There was a time, back before smartphones and tablets, when most of us used, at most, only three operating systems. Indeed, for the average computer user there was only one operating system that mattered and that was Windows, which held a 95% market share. Even those of us who used Linux or Apple at home usually had to use a Windows computer at work–which remains true today.
However, today’s computer users daily come into contact with many other operating systems than merely Linux, OS X and Windows. Smartphone and tablet users boot into Android and iOS, with some even using the more open Firefox OS and Sailfish OS. To traditional consumer computers we can now add Chrome OS for those who don’t mind doing most of their work in the cloud.
As a refresher, here’s a list of the most used operating systems these days:
Android: My roommate received a Nexus 7 tablet for Christmas, which has afforded me the chance to have a look at Android, especially as a tablet implementation. It’s nice enough. It’s responsive and quick. However, for my purposes a tablet is fairly limited in what it can do. It’s good enough for watching videos, surfing the web and playing games, but I can’t figure out how to actually get any work done on it. My roommate loves it, however. Since she got it, I don’t think she’s booted her old Windows laptop more than once or twice. Since Android uses the Linux kernel, this OS may be most people’s introduction to Linux. Rumor has it we might soon see a desktop version of Android.
BSD: The BSD operating systems are just about as close as you can get to running Unix without actually running it. Indeed, the BSD lineage can be traced directly back to Unix. Because the BSD license allows for the code to be released under a proprietary license, it’s also the backbone of two other operating systems on this list. Both OS X and iOS are both basically modified versions of BSD. Because most BSD distributions ship with GNU, the desktop BSD user experience is almost identical to GNU/Linux.
Chrome OS: This is, of course, the operating system behind the Chromebook craze. In addition, there are a few desktops available running Chrome OS, with more on the way soon. The operating system is designed primarily to take advantage of Google’s cloud infrastructure. Users of Chrome OS do their word processing through Google Docs, save stuff to Google Drive and check their email via Gmail. Like Android and Firefox OS, Chrome OS is based on the Linux kernel.
Firefox OS: This mobile operating system developed by Mozilla is completely browser based and makes strong use of HTML 5. Indeed, all web apps are written in the markup language. It’s also completely dedicated to the use of open standards. Although phones preinstalled with the OS have only been available for less than a year, it seems to be gathering quite a following, especially in emerging markets. Hopefully, it’ll start being offered soon as a choice by mobile providers here in the U.S.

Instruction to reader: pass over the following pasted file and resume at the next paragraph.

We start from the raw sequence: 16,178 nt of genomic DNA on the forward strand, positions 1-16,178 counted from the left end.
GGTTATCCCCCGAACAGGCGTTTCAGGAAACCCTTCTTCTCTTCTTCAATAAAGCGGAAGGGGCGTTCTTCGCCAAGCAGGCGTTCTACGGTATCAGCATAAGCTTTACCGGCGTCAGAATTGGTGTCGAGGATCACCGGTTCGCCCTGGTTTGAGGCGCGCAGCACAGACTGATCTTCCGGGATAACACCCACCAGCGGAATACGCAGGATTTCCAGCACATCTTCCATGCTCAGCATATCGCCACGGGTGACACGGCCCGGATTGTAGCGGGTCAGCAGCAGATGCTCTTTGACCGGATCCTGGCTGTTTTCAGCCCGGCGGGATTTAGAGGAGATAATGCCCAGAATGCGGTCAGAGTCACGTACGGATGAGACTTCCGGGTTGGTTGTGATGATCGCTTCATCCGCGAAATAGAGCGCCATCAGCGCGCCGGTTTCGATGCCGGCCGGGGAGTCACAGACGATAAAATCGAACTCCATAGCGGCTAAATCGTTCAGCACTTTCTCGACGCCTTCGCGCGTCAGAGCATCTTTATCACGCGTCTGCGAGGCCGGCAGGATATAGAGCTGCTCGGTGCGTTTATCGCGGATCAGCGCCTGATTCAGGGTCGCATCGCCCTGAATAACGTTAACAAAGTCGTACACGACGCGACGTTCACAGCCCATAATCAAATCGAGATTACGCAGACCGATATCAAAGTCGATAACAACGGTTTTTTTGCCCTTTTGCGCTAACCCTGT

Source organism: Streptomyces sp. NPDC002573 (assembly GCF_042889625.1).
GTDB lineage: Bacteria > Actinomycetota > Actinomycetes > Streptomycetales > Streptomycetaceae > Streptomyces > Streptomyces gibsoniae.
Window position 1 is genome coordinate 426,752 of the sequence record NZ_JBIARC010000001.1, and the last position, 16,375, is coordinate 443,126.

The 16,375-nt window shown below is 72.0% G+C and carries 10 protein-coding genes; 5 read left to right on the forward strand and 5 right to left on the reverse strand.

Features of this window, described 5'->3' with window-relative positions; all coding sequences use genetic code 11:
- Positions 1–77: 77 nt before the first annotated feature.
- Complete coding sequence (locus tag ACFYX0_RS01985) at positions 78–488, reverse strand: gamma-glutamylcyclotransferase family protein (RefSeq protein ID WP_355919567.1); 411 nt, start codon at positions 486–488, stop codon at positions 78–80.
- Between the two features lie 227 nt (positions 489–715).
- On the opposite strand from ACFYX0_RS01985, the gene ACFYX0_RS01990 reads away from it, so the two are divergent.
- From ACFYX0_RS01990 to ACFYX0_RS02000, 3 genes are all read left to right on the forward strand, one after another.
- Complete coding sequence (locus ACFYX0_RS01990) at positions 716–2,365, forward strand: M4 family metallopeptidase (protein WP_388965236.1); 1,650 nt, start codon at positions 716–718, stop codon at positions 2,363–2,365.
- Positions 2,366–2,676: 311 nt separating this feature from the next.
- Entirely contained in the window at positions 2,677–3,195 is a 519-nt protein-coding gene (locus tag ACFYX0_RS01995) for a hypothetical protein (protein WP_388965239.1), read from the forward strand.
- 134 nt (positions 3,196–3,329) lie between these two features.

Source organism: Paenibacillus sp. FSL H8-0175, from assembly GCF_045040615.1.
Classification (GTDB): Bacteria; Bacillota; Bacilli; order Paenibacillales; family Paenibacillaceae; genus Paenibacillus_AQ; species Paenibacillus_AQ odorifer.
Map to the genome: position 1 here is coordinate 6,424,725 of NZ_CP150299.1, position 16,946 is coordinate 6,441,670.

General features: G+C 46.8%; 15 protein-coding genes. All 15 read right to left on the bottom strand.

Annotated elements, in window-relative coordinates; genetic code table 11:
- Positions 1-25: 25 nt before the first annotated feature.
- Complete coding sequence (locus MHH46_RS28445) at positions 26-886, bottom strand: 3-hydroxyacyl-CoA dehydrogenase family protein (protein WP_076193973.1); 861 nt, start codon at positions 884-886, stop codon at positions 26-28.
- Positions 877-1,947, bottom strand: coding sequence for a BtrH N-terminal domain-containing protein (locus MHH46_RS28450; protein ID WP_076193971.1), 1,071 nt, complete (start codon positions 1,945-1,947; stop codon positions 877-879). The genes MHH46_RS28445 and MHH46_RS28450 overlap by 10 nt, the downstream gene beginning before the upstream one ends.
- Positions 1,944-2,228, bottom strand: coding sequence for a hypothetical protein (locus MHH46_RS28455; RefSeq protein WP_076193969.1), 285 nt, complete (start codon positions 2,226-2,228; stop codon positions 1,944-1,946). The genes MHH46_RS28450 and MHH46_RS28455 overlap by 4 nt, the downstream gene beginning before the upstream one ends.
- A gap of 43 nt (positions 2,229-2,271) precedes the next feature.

GNU/Linux: This is the Linux operating system that’s used on desktops and laptops, as well as the OS behind many if not most web servers. It’s strong, robust and open source. For a variety of reasons, GNU/Linux is much more secure than Windows, and is more stable as well. These days it’s usually pretty easy to find open source software to run on GNU/Linux to fit your every need. If you’re an XP user, you can load a GNU/Linux distribution on your computer, now that Microsoft will no longer be offering security patches, and extend the life of your machine.
iOS: This is Apple’s proprietary operating system, based in part on open source BSD, for all of the company’s mobile devices. Because of the “walled garden” approach taken by Apple, iOS is considered to be somewhat more secure than Android, especially for non-techies who like to download and install a lot of apps.
OS X This is Apple’s other operating system and is used on all of the companies “traditional” computing devices bearing the Mac or Macintosh brand. Like iOS, OS X is only available on equipment from Apple.
Unix: This is a proprietary operating system originally developed by AT&T’s Bell Labs. For years, this was the most used operating system in the enterprise and powered most servers. There are several different “brands” of Unix, maintained and marketed by companies such as IBM, Oracle and HP. Although these different brands share a common code base, they aren’t identical. Since the turn of the century, use of Unix has been waning and it’s no longer has the dominance it once did.
Windows: Practically everyone who’s ever used a computer is familiar with Windows. Although it’s still the dominant operating system on desktops and laptops, it’s fortunes are waning everywhere but as a server system. Currently, Windows is facing stiff competition in consumer space by Chrome OS and OS X.
What operating systems do you use on a regular basis? Take our poll and let us know. I’d also be interested in seeing your comments.